Suitable timing means 18 connected by leads 19, 21 to power supplies 16, 17 respectively serves to alternately activate the power supplies whereby the surface of a workpiece 24 such as a semiconductor wafer will alternately acquire a positive or negative static charge. Potentiometers 22, 23 supply appropriate voltages to power supplies 16, 17.
A suitable stand 26 generally supports a workpiece 24, such as a semiconductor wafer to be cleaned. Ions from devices 11, 12, travel toward the surface of wafer 24.
By directing positive and negative ions toward the surface of workpiece 24, the static charge on the surface can vary between positive and negatives states. As the charge on workpiece 24 changes from a positive to a negative state or from a negative to a positive state, the electrostatic attraction to particles on workpiece 24 will be at a minimum. In short, by neutralizing the charge on workpiece 24, small particles of matter can be more easily blown therefrom by means of blowers 27, each coupled to a supply of clean air (not shown).
However, as noted above, when particle sizes become smaller than something of the order of 0.5 microns, removal of specks by such means becomes significantly more difficult.
As noted above, a portion of the stream of air directed against workpiece 24 provides a laminar flow across the surface of workpiece 24. This laminar flow portion of the stream of gas passes in protective spaced relation across the finest specks whereby blowers 27 become significantly less effective with respect to such fine particulate matter carried on the surface of workpiece 24. While blowers 27 supply clean air as disclosed, other gases can be used.
Means for disturbing the laminar flow of gas permits the specks of matter to be entrained in and carried away from the surface of workpiece 24 by the stream of air from blowers 27. Accordingly, suitable means for generating sonic or ultrasonic waves (i.e., air-borne vibrations) to flow toward the surface of workpiece 24 suitably disturb the laminar flow and vibrate the specks of matter on the surface of workpiece 24. As shown in FIG. 1, means serving to generate waves 28a of gas-borne vibrations directed toward the surface of workpiece 24 includes an ultrasonic or sonic generator 28 coupled to its associated power supply 29. The sonic or ultrasonic generator 28 may be of conventional construction preferably operable at frequencies on the order of 30, 40, 200, or 300 kHz.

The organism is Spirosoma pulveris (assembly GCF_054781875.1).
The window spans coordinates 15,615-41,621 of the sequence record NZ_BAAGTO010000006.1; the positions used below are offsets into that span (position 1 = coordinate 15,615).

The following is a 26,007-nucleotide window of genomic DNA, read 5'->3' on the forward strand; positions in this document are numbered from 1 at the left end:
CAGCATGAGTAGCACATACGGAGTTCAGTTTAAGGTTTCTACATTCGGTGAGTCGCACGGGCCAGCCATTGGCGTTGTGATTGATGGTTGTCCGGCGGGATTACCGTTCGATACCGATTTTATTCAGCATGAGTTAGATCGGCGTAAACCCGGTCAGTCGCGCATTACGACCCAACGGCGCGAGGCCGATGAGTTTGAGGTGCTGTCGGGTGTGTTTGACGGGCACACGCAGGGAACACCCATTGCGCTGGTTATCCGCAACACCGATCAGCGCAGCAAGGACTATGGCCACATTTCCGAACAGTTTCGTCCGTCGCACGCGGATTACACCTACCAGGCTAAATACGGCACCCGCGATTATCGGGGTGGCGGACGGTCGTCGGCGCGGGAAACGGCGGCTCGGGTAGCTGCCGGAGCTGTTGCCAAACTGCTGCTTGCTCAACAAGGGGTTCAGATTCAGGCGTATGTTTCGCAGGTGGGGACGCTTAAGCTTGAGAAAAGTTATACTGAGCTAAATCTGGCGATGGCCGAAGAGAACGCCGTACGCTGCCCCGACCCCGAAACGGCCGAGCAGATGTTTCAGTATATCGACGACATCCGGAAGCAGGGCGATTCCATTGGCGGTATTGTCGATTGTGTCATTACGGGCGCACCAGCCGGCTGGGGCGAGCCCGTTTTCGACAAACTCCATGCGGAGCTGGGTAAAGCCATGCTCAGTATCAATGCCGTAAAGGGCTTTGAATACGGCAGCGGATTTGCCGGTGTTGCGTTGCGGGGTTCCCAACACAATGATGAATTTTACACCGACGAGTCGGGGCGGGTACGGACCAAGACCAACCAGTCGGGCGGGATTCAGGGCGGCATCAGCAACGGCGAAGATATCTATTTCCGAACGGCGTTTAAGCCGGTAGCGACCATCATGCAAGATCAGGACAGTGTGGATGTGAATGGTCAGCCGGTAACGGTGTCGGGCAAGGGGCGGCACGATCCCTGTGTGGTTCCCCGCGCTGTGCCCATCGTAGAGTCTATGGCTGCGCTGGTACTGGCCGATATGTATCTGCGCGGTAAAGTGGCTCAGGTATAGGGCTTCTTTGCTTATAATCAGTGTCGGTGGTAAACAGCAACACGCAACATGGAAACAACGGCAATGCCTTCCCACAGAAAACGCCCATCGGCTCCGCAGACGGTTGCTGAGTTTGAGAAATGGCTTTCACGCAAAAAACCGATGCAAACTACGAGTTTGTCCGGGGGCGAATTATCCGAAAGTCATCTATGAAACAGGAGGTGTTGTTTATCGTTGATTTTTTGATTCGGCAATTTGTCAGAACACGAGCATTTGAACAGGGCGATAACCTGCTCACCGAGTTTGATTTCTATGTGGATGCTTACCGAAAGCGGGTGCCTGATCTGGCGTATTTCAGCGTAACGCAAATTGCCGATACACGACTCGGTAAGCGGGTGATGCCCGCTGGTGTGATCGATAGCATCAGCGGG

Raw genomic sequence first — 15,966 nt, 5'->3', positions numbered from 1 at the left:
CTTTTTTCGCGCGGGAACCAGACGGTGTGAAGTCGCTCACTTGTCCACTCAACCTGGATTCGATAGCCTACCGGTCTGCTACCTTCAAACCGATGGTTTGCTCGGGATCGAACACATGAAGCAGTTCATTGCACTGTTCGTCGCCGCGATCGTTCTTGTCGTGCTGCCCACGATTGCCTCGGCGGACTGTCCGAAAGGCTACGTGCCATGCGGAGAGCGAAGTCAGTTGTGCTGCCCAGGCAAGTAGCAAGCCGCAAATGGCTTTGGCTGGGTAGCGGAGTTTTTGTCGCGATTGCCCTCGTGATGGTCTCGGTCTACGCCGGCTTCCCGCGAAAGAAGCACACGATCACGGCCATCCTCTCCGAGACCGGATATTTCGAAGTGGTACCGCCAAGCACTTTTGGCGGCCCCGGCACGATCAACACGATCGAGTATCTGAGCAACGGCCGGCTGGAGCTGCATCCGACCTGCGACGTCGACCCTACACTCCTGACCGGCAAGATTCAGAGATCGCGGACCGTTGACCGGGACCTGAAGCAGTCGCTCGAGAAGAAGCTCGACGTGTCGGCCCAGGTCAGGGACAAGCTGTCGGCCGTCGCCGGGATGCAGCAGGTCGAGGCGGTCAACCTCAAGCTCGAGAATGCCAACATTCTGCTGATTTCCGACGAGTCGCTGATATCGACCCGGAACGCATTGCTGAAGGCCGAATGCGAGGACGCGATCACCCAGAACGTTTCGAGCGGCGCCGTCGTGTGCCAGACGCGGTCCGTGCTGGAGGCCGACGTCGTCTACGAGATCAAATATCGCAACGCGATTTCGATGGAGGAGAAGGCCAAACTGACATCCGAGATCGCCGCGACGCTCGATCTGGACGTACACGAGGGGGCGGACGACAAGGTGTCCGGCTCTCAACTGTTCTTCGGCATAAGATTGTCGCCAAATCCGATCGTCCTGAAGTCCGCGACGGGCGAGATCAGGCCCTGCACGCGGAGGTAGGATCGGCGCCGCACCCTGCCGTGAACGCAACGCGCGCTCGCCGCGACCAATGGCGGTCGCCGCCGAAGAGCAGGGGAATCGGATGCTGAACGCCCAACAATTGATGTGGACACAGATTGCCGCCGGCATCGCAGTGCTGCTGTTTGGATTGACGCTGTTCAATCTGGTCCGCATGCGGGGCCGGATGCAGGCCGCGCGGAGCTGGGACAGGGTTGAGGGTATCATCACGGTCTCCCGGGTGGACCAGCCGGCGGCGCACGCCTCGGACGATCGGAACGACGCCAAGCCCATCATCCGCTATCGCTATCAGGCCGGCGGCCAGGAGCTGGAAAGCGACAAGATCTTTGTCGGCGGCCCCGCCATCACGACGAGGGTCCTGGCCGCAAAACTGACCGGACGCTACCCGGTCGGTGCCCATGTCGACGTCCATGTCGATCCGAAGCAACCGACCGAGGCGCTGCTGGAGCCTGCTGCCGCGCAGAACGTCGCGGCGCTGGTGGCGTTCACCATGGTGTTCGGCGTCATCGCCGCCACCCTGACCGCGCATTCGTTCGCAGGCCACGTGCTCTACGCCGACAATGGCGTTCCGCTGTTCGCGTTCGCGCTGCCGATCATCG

Timer 18 preferably alternates between activation of positive power supply 16 and negative power supply 17 at a much lower frequency, for example, up to a frequency of the order of 100 Hz and down to a frequency on the order of 20 Hz. Accordingly, the frequency of the air-borne vibrations represented by waves 28a is significantly greater than the frequency of alternation between positive and negative ion generation.
By alternating positive and negative ions at a frequency substantially different from the frequency of the gas-borne vibrations represented by ultrasonic waves 28a, some of the waves 28a strike the laminar flow of gas protected specks of matter on surface 24 at a time when the surface charge is substantially neutralized. For example, with ion alternation at a frequency of 100 Hz and the frequency of the airborne vibrations being 30 kHz, the frequency of waves 28a or vibrations will be 300 times greater than the frequency of ion alternation. Such a large frequency differential insures that vibrations from waves 28a will strike the surface of workpiece 24 when its electrostatic attraction for the specks is at a minimum.
In short, the waves 28a attack the surface of workpiece 24 when its static charge is in transition, i.e., at that point in time when the surface has lost its charge of one polarity and before becoming substantially charged with an opposite polarity. Accordingly, as shown by way of illustration in FIG. 2, the wave form 31 represents the relatively slow rate of alternately activating ion discharge devices 11, 12 and correspondingly represents the rate at which the surface of workpiece 24 will alternate between a positive and negative state. By alternately providing positive and negative ions, the surface of workpiece 24 will carry a substantially neutral charge substantially at the transition points 32 as the charge on the workpiece changes between states.